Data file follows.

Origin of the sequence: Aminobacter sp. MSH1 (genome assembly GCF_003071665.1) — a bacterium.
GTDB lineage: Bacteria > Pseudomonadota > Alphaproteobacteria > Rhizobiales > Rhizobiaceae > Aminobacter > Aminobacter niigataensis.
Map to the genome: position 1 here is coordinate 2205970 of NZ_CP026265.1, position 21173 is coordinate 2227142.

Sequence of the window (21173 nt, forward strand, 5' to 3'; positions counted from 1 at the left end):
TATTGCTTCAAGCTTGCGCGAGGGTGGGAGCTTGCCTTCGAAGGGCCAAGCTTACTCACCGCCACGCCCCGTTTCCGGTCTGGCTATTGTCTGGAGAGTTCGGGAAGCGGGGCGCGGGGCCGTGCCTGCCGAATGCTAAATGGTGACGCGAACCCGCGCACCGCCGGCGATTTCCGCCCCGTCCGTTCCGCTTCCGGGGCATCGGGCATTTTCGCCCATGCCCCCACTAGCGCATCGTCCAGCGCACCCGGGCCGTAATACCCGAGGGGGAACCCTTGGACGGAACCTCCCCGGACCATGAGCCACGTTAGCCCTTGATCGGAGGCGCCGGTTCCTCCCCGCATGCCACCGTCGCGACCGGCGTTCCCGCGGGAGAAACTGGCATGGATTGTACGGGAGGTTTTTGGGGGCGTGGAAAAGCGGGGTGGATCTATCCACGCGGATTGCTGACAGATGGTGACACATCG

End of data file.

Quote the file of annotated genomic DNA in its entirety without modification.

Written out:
Origin of the sequence: Aminobacter sp. MSH1 (genome assembly GCF_003071665.1) — a bacterium.
GTDB lineage: Bacteria > Pseudomonadota > Alphaproteobacteria > Rhizobiales > Rhizobiaceae > Aminobacter > Aminobacter niigataensis.
Map to the genome: position 1 here is coordinate 2205970 of NZ_CP026265.1, position 21173 is coordinate 2227142.

Sequence of the window (21173 nt, forward strand, 5' to 3'; positions counted from 1 at the left end):
TATTGCTTCAAGCTTGCGCGAGGGTGGGAGCTTGCCTTCGAAGGGCCAAGCTTACTCACCGCCACGCCCCGTTTCCGGTCTGGCTATTGTCTGGAGAGTTCGGGAAGCGGGGCGCGGGGCCGTGCCTGCCGAATGCTAAATGGTGACGCGAACCCGCGCACCGCCGGCGATTTCCGCCCCGTCCGTTCCGCTTCCGGGGCATCGGGCATTTTCGCCCATGCCCCCACTAGCGCATCGTCCAGCGCACCCGGGCCGTAATACCCGAGGGGGAACCCTTGGACGGAACCTCCCCGGACCATGAGCCACGTTAGCCCTTGATCGGAGGCGCCGGTTCCTCCCCGCATGCCACCGTCGCGACCGGCGTTCCCGCGGGAGAAACTGGCATGGATTGTACGGGAGGTTTTTGGGGGCGTGGAAAAGCGGGGTGGATCTATCCACGCGGATTGCTGACAGATGGTGACACATCG